In this week lesson we looked at compression, what is it and the different types of compression available. The lesson started off by viewing our montages and receiving feedback on how to improve it. From this we went straight into video compression and individually asked to name some of the compression formats we’ve used or heard of, these are common ones:

  • H.264
  • JPEG
  • TIFF
  • MPEG2/4
  • FLV
  • GIFF
  • Microsoft AVI
  • MP4
  • WAV
  • Quick Time
  • MOV

So what is compression? Compression is when a logical file size is reduced into a smaller file, in order to save storage space. This makes it faster when transferring files from one network to another. With regards to video, there are in fact two formats to work with; file format and the actual video format. The file is the container for the video and is available in a wide range of formats such as : MOV, Jpeg, TIFF, PNG etc..

The video format is the type of compression that is being used to compress the video these include: Apple Proress, MPEG-4, H.264 etc.

Why do we have 2 formats?

In the lesson I learnt the reason why we have two file format is because the two formats one that’s is different.

  • The file format mainly decides what type of player will be able recognise/understand the format  in order to play the video
  • The video format decides what type of player will be able to play/understand the video file, in addition also the quality of the video.

We needed to know as there’s no one format that works on everything unfortunately. Therefore we a required to know what platform it is going to be played on. This will allow us to choose the appropriate file format or choose the appropriate video.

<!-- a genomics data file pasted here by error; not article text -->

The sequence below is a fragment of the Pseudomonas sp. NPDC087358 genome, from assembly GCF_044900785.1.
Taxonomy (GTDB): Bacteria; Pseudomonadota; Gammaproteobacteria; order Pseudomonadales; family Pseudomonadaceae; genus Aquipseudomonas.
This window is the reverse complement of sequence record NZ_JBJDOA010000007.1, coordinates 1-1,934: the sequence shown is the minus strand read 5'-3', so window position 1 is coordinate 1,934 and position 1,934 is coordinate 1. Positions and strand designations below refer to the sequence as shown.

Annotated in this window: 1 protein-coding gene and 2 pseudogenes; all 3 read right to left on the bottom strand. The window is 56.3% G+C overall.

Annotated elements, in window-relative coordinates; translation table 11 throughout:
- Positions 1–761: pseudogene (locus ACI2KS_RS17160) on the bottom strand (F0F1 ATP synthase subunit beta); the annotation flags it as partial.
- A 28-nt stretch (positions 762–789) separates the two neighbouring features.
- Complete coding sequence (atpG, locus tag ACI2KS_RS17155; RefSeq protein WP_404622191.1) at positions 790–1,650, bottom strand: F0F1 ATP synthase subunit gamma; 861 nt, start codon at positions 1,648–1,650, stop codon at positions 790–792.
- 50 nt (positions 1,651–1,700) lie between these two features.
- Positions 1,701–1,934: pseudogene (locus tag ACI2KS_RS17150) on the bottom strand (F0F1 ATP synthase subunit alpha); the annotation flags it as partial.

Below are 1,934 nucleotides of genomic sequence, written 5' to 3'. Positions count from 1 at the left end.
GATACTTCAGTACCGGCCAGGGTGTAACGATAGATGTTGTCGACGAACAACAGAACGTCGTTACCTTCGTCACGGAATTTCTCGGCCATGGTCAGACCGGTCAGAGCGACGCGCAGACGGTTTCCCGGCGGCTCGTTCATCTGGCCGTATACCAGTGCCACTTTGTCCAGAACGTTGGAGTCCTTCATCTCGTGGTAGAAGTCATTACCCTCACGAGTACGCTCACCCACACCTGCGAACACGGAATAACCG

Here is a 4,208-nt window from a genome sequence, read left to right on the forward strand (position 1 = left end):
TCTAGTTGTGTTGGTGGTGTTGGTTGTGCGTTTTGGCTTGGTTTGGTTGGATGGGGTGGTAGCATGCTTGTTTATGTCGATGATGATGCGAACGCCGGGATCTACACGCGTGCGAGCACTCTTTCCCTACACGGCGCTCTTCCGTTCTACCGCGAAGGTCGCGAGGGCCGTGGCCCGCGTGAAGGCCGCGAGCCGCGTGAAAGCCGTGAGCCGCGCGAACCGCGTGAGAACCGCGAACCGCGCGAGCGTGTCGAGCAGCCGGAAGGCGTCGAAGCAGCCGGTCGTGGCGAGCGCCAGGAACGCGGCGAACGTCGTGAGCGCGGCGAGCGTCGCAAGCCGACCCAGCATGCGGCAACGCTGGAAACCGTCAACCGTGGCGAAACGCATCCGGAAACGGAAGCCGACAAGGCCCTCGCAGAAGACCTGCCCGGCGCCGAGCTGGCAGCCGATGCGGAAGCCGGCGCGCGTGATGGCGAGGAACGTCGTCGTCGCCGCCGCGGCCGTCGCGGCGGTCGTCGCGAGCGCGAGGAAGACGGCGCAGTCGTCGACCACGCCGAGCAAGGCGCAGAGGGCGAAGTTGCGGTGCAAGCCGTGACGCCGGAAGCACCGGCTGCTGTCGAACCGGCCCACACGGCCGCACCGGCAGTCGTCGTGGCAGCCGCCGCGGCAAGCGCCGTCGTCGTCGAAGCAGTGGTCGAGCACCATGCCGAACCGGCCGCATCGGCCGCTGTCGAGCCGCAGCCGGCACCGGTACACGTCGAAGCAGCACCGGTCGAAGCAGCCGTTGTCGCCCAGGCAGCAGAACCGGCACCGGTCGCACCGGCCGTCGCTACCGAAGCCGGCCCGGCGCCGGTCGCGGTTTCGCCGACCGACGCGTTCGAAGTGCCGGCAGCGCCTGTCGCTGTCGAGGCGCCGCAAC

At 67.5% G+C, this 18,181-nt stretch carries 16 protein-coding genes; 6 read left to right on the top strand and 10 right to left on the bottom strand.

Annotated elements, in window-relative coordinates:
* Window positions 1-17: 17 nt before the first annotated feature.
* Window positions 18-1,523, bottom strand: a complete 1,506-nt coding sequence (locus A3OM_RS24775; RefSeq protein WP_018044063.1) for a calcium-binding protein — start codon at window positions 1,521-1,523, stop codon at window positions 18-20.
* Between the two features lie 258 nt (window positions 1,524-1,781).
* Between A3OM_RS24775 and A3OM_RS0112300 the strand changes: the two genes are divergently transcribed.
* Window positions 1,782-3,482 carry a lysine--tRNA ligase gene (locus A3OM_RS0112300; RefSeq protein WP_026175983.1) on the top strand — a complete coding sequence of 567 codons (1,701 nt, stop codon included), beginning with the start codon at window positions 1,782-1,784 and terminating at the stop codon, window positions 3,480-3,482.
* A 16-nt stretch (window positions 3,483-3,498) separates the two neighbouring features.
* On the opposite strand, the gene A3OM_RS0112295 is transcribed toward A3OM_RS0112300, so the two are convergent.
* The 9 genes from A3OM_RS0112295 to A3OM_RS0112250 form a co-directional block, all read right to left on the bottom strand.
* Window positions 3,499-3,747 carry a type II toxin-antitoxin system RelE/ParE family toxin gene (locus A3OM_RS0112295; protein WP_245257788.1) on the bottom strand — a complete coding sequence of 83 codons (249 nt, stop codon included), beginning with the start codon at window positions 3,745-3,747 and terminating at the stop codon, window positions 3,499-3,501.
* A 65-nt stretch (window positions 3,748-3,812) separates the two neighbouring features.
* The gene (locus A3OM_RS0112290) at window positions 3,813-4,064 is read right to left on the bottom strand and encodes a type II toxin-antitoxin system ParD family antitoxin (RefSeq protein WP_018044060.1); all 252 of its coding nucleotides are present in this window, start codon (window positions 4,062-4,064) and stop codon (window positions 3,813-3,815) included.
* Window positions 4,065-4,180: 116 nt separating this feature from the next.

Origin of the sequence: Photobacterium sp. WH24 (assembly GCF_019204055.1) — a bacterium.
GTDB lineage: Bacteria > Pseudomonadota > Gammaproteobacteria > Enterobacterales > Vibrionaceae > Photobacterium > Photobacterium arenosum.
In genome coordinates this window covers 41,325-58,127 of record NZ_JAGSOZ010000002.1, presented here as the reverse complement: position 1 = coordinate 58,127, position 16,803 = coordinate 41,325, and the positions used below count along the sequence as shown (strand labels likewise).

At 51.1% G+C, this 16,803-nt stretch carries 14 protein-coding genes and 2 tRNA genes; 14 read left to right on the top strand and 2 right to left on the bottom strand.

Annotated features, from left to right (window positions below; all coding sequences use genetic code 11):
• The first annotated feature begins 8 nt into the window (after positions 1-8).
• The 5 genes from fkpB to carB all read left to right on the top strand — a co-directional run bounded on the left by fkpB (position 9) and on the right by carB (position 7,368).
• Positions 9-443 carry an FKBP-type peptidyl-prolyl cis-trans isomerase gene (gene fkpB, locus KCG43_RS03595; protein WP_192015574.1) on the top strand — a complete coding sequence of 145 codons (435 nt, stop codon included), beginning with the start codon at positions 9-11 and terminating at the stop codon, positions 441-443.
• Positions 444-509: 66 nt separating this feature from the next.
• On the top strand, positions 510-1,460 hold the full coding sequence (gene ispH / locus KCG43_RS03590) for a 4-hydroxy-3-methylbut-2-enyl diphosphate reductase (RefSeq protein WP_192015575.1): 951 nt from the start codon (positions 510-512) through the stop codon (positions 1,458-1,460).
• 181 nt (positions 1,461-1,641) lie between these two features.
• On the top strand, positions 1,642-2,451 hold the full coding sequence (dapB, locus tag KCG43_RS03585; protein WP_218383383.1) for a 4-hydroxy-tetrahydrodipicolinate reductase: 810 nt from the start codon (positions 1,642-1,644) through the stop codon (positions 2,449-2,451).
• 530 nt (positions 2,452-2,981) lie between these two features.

Compression can be characterised by two different codecs; lossy and lossless.  A lossless codec is one that maintains the quality of the video to a 1 to 1 compression. Whilst a lossy codec does not preserve the quality of the video.

The data rate of compression is the rate of which data (bits) its transferred. Bit rate is one that is measured in bits per second, but has higher denominations (Kbps and Mbps).



This weeks homework was to compress the montage video created in the previous lesson in order to see the difference in terms of quality. We were required to compress the video 4 different types of compressions on the video.

  • First compression: A lossless Compression (quality 10/10)
  • Second compression: A lossy Compression (quality 7/10)
  • Third compression: A lossy Compression (quality 5/10)
  • Fourth compression: A lossy Compression (quality 3/10)

First compression: This compression has a quality of 100/100, the filetype is .avi, this is a lossless compression therefore no quality loss. This has the largest file size. The reason why I did was to capture the original quality of the footage.

Second compression: This compression is set to a quality of 70/100, the filetype is .mov and the codec is .H264, the reason why i did this compression was to show that there is only negligible loss in quality whilst still saving disk space can be achieved.

Third Compression: This compression has a quality of 50/100, the filetype is .mov and the codec is Cinepak. The reason I did this to find a compression that is a compromise between file size and image quality.

Fourth compression: I did a lossy compression with a quality of 30/100, the file type is .mov and the codec is mpeg 4, I did this because I wanted to see how low a quality that I could achieve whilst maintaining a reasonable quality.

These videos were edited using After Effects. The following screenshots shows some of the process that was undertook to compress the video. I chose after affects because it was one that was available on my laptop even though I’ve gotten around to using Final Cut Pro. I decided this would be a good starting point to compress my video with the help YouTube tutorials.